Reverend Gary Newman retires after 40-year career

After a long and successful career, Reverend Gary Newman is now retiring following 40 years of service.

His career started in his hometown of Southport, where he was the minister and Chazan for seven years. After getting married to his wife Gillian, they moved to Manchester, where he became the Chazan of Higher Prestwich Hebrew Congregation. They then went to Westcliff and stayed for six years, with Reverend Newman being the Chazan and Assistant Minister.

In 2001, Reverend Newman became the minister of Newbury Park Synagogue, and eventually the synagogue merged with Clayhall Synagogue and formed Redbridge United Synagogue. Here, Reverend Newman was the Chazan and Welfare Minister.

Redbridge United Synagogue then merged with Ilford United Synagogue to become Cranbrook United Synagogue, where Reverend Newman has been the Chazan and Welfare Minister until present.

He received an award in 2020 from the BHR University Hospital Trust for two decades of service as the Chaplain at King George Hospital in Goodmayes and Queen Hospital in Romford, where he regularly visited patients, supported them and their families, and helped those who had problems with paperwork. He also provided a lot of help to the United Synagogue’s Burial Society.

He is now bringing his career as a reverend to a close at the age of 62, and looks forward to being able to spend more time with his wife, his four children and four grandchildren.

The Cranbrook community held a farewell party for Reverend Newman, where a number of his close colleagues spoke, including Harold Marco, the original warden of Newbury Park, Bernard Berman and Geoffrey Hartnell, as well as Reverend Newman’s daughter.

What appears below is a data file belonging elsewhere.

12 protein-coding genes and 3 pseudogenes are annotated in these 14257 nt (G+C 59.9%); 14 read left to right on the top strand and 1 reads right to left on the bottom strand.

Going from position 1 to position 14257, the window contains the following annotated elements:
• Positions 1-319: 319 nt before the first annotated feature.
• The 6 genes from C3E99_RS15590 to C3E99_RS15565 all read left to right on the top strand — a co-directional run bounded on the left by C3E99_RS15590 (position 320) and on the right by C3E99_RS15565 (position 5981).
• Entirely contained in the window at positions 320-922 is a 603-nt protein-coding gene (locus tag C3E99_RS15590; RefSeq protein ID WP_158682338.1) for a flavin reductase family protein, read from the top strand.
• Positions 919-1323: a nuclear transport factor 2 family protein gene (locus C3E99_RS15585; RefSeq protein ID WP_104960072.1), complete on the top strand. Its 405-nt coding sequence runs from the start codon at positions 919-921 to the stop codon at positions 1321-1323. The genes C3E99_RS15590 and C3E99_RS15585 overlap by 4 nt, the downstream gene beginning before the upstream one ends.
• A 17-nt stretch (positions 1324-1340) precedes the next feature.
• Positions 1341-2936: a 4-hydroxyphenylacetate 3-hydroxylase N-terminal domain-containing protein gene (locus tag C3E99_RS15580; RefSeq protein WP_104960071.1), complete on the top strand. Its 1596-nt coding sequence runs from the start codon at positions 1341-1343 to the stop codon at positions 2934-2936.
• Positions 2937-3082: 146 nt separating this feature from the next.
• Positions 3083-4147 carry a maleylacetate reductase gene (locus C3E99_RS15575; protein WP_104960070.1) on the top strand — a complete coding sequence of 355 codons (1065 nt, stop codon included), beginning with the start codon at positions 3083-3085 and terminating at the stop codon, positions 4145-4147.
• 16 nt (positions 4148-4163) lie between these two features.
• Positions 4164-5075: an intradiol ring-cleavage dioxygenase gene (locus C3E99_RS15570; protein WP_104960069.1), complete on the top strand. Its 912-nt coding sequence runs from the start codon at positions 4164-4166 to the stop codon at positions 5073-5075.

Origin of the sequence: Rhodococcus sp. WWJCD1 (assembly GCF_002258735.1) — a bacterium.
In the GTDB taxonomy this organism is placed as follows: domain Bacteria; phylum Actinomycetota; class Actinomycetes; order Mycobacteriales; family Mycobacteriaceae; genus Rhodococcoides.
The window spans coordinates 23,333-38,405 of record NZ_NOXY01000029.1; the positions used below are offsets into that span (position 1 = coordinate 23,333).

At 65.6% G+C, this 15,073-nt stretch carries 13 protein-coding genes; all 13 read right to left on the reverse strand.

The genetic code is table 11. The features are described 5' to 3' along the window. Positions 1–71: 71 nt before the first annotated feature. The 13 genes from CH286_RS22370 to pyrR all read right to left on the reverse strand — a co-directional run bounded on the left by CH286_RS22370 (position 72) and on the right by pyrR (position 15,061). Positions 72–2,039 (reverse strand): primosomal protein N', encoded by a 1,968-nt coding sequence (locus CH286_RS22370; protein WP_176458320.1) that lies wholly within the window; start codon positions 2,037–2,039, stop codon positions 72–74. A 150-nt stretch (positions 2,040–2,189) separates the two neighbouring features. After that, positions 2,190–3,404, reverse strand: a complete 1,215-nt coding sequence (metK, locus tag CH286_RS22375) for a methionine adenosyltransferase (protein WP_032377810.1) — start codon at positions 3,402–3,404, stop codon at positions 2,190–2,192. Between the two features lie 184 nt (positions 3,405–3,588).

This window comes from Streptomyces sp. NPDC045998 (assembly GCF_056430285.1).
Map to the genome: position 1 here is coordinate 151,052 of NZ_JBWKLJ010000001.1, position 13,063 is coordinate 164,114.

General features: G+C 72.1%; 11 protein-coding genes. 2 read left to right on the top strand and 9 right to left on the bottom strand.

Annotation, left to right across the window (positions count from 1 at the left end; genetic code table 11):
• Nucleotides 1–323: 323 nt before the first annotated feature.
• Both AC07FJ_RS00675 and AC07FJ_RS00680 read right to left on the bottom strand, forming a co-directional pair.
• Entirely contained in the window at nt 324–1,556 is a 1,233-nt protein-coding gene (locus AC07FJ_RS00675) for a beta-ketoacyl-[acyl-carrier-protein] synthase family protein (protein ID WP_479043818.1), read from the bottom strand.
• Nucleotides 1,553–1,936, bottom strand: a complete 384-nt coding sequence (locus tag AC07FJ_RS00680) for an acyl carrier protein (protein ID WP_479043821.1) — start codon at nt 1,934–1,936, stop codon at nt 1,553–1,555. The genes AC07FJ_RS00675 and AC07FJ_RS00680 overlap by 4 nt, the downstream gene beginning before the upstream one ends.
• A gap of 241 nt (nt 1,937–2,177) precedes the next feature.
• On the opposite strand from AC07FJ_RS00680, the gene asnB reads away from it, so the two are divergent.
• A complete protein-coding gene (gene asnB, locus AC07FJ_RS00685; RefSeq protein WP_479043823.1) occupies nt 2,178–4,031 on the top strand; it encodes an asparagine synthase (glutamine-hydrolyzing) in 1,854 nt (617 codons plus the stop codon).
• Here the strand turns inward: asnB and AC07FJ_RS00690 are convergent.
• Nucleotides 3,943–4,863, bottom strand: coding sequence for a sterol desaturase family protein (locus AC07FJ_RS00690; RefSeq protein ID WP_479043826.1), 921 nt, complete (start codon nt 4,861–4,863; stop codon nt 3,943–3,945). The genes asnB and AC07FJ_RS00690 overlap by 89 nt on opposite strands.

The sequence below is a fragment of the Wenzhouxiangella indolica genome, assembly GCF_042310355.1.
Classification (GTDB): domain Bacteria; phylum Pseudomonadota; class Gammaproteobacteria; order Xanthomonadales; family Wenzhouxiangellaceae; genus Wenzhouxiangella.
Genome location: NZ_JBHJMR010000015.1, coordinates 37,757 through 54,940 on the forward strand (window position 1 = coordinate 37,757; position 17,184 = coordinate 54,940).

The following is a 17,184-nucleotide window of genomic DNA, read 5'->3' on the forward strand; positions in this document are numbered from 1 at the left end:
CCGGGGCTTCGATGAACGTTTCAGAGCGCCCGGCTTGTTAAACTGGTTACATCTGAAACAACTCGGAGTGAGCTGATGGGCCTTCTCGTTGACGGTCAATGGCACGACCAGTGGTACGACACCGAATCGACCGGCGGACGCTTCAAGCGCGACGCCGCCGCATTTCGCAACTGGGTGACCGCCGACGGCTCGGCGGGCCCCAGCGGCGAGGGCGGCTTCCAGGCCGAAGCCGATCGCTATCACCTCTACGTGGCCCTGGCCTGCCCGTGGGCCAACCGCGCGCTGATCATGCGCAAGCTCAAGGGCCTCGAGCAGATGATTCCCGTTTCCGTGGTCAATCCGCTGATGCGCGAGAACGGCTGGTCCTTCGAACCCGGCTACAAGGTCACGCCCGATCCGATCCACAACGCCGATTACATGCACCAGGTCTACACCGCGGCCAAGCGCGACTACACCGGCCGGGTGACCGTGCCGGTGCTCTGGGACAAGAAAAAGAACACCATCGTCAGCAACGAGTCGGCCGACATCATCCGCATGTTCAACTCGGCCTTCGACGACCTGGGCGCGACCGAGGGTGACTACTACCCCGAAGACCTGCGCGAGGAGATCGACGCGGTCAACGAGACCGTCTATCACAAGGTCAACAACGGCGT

Reverend Newman said: “It’s been the most glorious, most wonderful career. I love people. I can’t praise enough the local executives I have worked with, and everyone at Head Office has been magnificent.

The biggest lesson I have learnt from my career is how to love people, to be there for everybody and to be a mensch. I prided myself on trying to go beyond the call of duty. My forte has always been being there for the public and helping the community, which is exceptionally important. But my wife has always been the unsung hero, and always helped me out by doing sick visiting, shiva visiting, and entertaining.

Now that I’m retiring, I look forward to spending time with my wife, our children and our grandchildren. I also want to start learning and going to Shiurim, as well as putting back into the community what the community has given to my wife and I by doing charity work and helping up and coming ministers who need to gain experience in communal life and communal work.

When I had my induction in Newbury Park 24 years ago, Rabbi Lord Jonathan Sacks said to me ‘If you love your congregation, your congregation will love you.’ I never forgot those words. And I loved each and every one of my congregations, wherever I was.”

Jo Grose, Chief Executive of the United Synagogue, said: “Forty years is, by any measure, an extraordinary amount of time to dedicate oneself to the Jewish community. During the four decades Reverend Newman, together with his wife, Gillian, have served thousands of Jews from all walks of life across the country, his passion and love have shone through. Visiting people in hospital and leading shiva houses are demanding activities but Reverend Newman has always put supporting others before his own needs. We thank Reverend Newman for his dedication and wish him an enjoyable retirement spending time with his wife, children and grandchildren. Thank you from all of us at the United Synagogue.”

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